Definitely a pantser for these books. The first one I made up as I went along, with only a vague idea in my head as to where the story was leading. For the second, I made a few notes as to who would do what, but it was barely plotted when I began writing it. The ending was a surprise to me, as it just came together as I wrote it.

How do you develop the characters that feature in your writing?  Do you ever base characters on people you know?

Everyone I know that has read the books insists that Sebastian is based on myself, which may be true to some extent. I tried to put the character into different situations and decide how I would act in each instance. There are also similarities between Sebastian’s wife, Natasha, and my own. Everyone else in the book is product of my imagination; it’s just some of the locations that are based in reality.

You write both novels and short stories.  Does your approach differ depending on the format you are working in?

For short stories, I set myself a day to write a first draft, and come back to it a week later to read through and edit it. All of my short stories are horror stories, and it does depend on when an idea comes to me so I don’t give myself any deadlines for these. For my next novel, I have tried to outline in as much detail as I can, and am taking a much slower approach, writing two or three chapters a month.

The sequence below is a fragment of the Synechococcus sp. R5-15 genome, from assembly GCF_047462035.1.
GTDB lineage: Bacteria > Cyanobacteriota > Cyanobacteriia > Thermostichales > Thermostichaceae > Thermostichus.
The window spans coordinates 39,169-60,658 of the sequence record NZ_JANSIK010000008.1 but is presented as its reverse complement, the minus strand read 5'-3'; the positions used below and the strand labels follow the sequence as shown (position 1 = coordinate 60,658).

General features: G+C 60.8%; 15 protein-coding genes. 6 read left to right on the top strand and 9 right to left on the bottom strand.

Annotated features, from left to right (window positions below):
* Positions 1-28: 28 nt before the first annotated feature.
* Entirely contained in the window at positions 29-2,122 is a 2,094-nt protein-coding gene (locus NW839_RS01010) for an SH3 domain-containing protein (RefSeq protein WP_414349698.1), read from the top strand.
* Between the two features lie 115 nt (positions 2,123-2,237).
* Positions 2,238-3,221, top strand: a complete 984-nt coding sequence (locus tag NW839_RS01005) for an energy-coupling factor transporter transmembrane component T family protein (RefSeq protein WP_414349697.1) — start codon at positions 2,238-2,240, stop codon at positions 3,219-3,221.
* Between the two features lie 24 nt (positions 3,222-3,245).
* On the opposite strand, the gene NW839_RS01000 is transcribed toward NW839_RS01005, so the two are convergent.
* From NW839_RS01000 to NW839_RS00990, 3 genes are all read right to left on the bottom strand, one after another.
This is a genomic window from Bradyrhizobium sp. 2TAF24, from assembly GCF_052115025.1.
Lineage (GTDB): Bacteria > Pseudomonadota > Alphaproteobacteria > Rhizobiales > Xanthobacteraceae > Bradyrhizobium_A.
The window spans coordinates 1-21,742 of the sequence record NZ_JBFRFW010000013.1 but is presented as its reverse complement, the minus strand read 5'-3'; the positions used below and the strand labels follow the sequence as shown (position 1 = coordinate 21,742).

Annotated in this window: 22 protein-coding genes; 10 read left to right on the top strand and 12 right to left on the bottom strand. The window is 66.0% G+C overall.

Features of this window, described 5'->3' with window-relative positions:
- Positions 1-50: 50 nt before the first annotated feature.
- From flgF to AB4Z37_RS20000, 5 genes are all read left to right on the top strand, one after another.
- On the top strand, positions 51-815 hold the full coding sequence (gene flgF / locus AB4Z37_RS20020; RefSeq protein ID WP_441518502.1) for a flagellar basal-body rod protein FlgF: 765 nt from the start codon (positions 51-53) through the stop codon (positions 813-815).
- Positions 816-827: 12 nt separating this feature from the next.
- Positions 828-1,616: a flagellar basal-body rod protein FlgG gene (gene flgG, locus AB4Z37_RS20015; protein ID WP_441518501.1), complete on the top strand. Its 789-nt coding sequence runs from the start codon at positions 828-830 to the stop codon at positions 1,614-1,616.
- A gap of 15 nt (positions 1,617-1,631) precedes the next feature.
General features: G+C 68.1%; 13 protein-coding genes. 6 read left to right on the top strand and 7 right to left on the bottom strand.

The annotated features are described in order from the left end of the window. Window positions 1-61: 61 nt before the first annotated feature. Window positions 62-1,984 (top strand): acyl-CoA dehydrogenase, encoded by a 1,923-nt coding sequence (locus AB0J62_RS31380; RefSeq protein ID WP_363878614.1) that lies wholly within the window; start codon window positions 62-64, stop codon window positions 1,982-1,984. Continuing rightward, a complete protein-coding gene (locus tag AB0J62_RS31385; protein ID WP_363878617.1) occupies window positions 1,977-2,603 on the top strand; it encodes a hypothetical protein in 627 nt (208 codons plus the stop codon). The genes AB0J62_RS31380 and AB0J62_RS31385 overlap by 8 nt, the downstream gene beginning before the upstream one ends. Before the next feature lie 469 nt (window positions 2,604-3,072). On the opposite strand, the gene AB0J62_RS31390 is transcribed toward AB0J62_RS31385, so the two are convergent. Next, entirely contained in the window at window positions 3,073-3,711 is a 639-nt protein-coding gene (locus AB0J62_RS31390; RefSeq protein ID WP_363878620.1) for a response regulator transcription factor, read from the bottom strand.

Can describe the process you go through from having the original idea for a book, through to writing and publication?

The first book was a whole new thing to me, and I had not even intended to do anything with the story when it was complete. If I’d done my research then I would have known to begin marketing it before it was launched. I get a lot of story ideas, and the first question is whether or not they are enough for a novel, or more suited to a short story. I set myself quite strict deadlines, and with my next novel I have dates to have each chapter written by. When I have a first draft, I edit on paper, before letting my wife read it. I then edit again based on any of her suggestions. Finally, it goes through editing software and one last read-through. Thankfully, I now have the hang of formatting the files and creating the paperback versions.